May 19, 2006
ISEE THAT Pepsi has a new patriotic can with a picture of the Empire State Building and the Pledge of Allegiance on it. But Pepsi decided that "they didn't want to offend anyone" by putting the words "under God" on the can. Well, I'm offended that they left it off. This is yet another case of hypocrisy in this world of ungodly creatures. Money, which is all anyone cares about, has a big four-word phrase on every single piece of currency that says "In God We Trust. " America: The country of idiots.
October 21, 2003
When it comes to money, some people are slow to accept change. Oh, the blubbering of the bland, the screeching of the fuddy-duddies, the moaning of the fearful who would have America forever be the land of the green and the home of the staid. This is what they are carping about, this wee little step the new $20 bill takes toward polychromy? The green, peach and blue in the background make the bill look like a white shirt that got mixed in with a load of bleeding colors. What a half-hearted, even chintzy, splash of color.
January 18, 1996 |
Any day now, the first new design in American currency in 66 years will be in circulation. Not that most of us will notice, since it affects only $100 bills and, alas, not many wallets are clogged with those. In this redesign, Ben Franklin, the only non-president to be featured on the face of U.S. currency, will shed the little fur collar he has been wearing for years. His new portrait will be larger and move to the left. More importantly, the new design features a watermark that can be seen only if the note is held up to the light.
October 7, 1996 |
Frequent international business travelers find favorite ways to pay expenses in foreign countries. Some carry travelers checks; some use credit cards; others like the ease of getting foreign currency using a bank ATM or credit card. Currency dealers suggest that you use all of these services - plus get some foreign cash from them before you leave home. Thomas Cook, one of the world's largest foreign-exchange services, in its "Tips for Travelers" brochure, notes that each method of paying costs abroad has advantages.
May 20, 1993 |
American tourists heading for Europe, especially Germany, could be among the immediate benefactors from Danish ratification of the Maastricht treaty for European unification. Even before all the "yes" votes were counted Tuesday, the dollar and other major currencies strengthened against the German mark, which currency traders had bought as a safe haven. Despite problems that still lie ahead, political leaders around Europe breathed a collective sigh of relief at the Danish vote, since a "no" might have derailed the entire process toward economic and monetary union.
June 11, 2004 |
Could Ben Franklin, just shy of his 300th birthday, lose his place on the $100 bill? One of the ideas bandied about to memorialize Ronald Reagan is to put the former president's portrait on the C-note, where Philadelphia's most famous citizen has smiled benignly since 1914. Already booted off the half-dollar coin to make way for John F. Kennedy in 1964, Franklin would lose his last prominent perch in modern America if he vanished from the nation's biggest bill. The printer-inventor-philosopher-author-diplomat-founding father still retains a hold on the popular imagination and deserves to keep his place on the currency, says Walter Isaacson, author of Benjamin Franklin: An American Life, a best-selling 2003 biography.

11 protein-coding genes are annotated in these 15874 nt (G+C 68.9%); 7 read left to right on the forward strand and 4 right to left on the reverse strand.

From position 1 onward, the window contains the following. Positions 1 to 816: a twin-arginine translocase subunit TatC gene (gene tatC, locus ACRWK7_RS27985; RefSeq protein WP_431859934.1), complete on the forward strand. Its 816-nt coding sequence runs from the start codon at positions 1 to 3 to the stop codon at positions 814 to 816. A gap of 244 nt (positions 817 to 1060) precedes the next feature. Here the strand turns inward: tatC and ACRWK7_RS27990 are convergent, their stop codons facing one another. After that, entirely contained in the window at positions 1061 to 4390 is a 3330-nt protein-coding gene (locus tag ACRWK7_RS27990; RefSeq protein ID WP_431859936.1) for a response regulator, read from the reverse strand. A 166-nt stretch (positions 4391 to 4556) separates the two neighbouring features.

May 5, 2011 |
This takes money laundering to a different level. Customs and Border Protection agents at Philadelphia International Airport seized more than $11,000 from a Jamaica-bound passenger on Saturday after he tried to hide the cash, stashing some of it in six boxes of Irish Spring Soap in his luggage, officials said today. There is no limit to how much cash can be brought in, or taken out, of the country, but travelers are required to declare amounts in excess of $10,000. The passenger was released and allowed to depart Saturday after agents returned $200 to him and seized the remaining $11,143 he was carrying.
April 22, 2012 |
European debt problems have kept financial markets on edge during much of the last two years, but it is the debt problem in the United States that is far more likely to precipitate a global crisis. Recently, Lawrence Goodman, a former crisis-prevention analyst at the U.S. Treasury, sounded the alarm that investors balked at low coupon rates last year, forcing the Fed to buy "a stunning … 61 percent of the total net issuance of U.S. government debt. " His view that ballooning deficits and excessive debt put the U.S. economy and markets at risk for a sharp correction also explains why the recovery is so weak and why trillions of dollars remain sidelined.
September 20, 1992
Last week's sudden currency crisis in Europe is less about the collapse of monetary values than the collapse of an idea. The idea envisioned 12 Western European nations overcoming centuries of bloody conflict to unite by century's end - one economy, one currency, one foreign policy. But the politicians who shaped this vision failed to consider sufficiently the concerns of ordinary citizens. Nor did they adequately assess the compromises each nation would have to make to reap the gains.
March 7, 1993 |
Through the second half of the 19th century and the early years of the 20th, U.S. currency celebrated the energy of the frontier, national expansion, the rise of technology and its own fiscal stability. The bills, larger than today's, were an engraver's paradise, for they offered a large area to fill with portraiture, landscapes, elegant lettering and often an array of color. One of the most famous engravings is Walter Shirlaw's Electricity Presenting Light to the World, a heroic tableau that spread across the obverse of currency printed in the 1890s.